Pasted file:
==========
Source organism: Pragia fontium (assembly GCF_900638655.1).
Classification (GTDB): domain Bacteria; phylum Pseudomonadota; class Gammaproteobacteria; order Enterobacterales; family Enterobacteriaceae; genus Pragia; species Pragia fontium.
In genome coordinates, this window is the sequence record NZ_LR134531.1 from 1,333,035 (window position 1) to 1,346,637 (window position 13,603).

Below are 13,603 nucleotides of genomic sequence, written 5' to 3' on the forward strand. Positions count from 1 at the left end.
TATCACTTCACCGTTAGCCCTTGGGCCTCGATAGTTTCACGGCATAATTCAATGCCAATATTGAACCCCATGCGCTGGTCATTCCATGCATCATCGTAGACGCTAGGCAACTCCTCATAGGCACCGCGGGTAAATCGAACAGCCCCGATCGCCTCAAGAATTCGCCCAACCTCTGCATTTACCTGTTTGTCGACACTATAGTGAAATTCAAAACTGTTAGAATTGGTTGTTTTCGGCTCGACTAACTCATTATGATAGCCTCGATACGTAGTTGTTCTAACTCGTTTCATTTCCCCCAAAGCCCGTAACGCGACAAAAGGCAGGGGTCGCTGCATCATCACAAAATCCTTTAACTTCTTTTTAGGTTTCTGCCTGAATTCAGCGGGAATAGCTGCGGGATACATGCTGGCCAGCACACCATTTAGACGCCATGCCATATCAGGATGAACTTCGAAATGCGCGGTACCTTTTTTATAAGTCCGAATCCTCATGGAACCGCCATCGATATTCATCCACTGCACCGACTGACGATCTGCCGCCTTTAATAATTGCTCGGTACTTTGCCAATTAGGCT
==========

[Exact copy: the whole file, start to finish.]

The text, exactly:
Source organism: Pragia fontium (assembly GCF_900638655.1).
Classification (GTDB): domain Bacteria; phylum Pseudomonadota; class Gammaproteobacteria; order Enterobacterales; family Enterobacteriaceae; genus Pragia; species Pragia fontium.
In genome coordinates, this window is the sequence record NZ_LR134531.1 from 1,333,035 (window position 1) to 1,346,637 (window position 13,603).

Below are 13,603 nucleotides of genomic sequence, written 5' to 3' on the forward strand. Positions count from 1 at the left end.
TATCACTTCACCGTTAGCCCTTGGGCCTCGATAGTTTCACGGCATAATTCAATGCCAATATTGAACCCCATGCGCTGGTCATTCCATGCATCATCGTAGACGCTAGGCAACTCCTCATAGGCACCGCGGGTAAATCGAACAGCCCCGATCGCCTCAAGAATTCGCCCAACCTCTGCATTTACCTGTTTGTCGACACTATAGTGAAATTCAAAACTGTTAGAATTGGTTGTTTTCGGCTCGACTAACTCATTATGATAGCCTCGATACGTAGTTGTTCTAACTCGTTTCATTTCCCCCAAAGCCCGTAACGCGACAAAAGGCAGGGGTCGCTGCATCATCACAAAATCCTTTAACTTCTTTTTAGGTTTCTGCCTGAATTCAGCGGGAATAGCTGCGGGATACATGCTGGCCAGCACACCATTTAGACGCCATGCCATATCAGGATGAACTTCGAAATGCGCGGTACCTTTTTTATAAGTCCGAATCCTCATGGAACCGCCATCGATATTCATCCACTGCACCGACTGACGATCTGCCGCCTTTAATAATTGCTCGGTACTTTGCCAATTAGGCT